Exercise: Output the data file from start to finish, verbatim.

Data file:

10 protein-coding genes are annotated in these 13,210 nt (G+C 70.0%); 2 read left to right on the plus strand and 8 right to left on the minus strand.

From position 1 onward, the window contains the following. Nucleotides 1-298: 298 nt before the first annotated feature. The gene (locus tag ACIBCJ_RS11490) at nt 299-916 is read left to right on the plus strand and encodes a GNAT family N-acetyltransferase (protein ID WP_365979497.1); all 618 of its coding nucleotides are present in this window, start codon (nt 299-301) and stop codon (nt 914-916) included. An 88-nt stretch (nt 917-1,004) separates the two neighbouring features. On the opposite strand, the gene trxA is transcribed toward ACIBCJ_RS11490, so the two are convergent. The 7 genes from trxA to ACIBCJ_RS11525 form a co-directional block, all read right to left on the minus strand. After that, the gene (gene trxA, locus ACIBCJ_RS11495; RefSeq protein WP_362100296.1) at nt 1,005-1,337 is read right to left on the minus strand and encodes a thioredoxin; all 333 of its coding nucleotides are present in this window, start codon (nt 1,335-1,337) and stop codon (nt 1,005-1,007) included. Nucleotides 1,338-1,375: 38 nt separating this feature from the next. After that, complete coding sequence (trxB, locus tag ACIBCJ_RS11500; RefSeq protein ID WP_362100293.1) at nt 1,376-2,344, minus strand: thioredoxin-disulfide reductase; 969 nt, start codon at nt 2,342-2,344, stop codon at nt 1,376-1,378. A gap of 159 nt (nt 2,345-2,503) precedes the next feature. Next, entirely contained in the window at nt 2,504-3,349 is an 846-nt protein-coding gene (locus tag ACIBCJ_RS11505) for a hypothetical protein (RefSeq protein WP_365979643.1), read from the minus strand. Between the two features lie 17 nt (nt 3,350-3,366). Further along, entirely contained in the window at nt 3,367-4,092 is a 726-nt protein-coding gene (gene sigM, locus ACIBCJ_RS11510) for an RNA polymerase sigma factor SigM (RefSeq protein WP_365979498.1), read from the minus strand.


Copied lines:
10 protein-coding genes are annotated in these 13,210 nt (G+C 70.0%); 2 read left to right on the plus strand and 8 right to left on the minus strand.

From position 1 onward, the window contains the following. Nucleotides 1-298: 298 nt before the first annotated feature. The gene (locus tag ACIBCJ_RS11490) at nt 299-916 is read left to right on the plus strand and encodes a GNAT family N-acetyltransferase (protein ID WP_365979497.1); all 618 of its coding nucleotides are present in this window, start codon (nt 299-301) and stop codon (nt 914-916) included. An 88-nt stretch (nt 917-1,004) separates the two neighbouring features. On the opposite strand, the gene trxA is transcribed toward ACIBCJ_RS11490, so the two are convergent. The 7 genes from trxA to ACIBCJ_RS11525 form a co-directional block, all read right to left on the minus strand. After that, the gene (gene trxA, locus ACIBCJ_RS11495; RefSeq protein WP_362100296.1) at nt 1,005-1,337 is read right to left on the minus strand and encodes a thioredoxin; all 333 of its coding nucleotides are present in this window, start codon (nt 1,335-1,337) and stop codon (nt 1,005-1,007) included. Nucleotides 1,338-1,375: 38 nt separating this feature from the next. After that, complete coding sequence (trxB, locus tag ACIBCJ_RS11500; RefSeq protein ID WP_362100293.1) at nt 1,376-2,344, minus strand: thioredoxin-disulfide reductase; 969 nt, start codon at nt 2,342-2,344, stop codon at nt 1,376-1,378. A gap of 159 nt (nt 2,345-2,503) precedes the next feature. Next, entirely contained in the window at nt 2,504-3,349 is an 846-nt protein-coding gene (locus tag ACIBCJ_RS11505) for a hypothetical protein (RefSeq protein WP_365979643.1), read from the minus strand. Between the two features lie 17 nt (nt 3,350-3,366). Further along, entirely contained in the window at nt 3,367-4,092 is a 726-nt protein-coding gene (gene sigM, locus ACIBCJ_RS11510) for an RNA polymerase sigma factor SigM (RefSeq protein WP_365979498.1), read from the minus strand.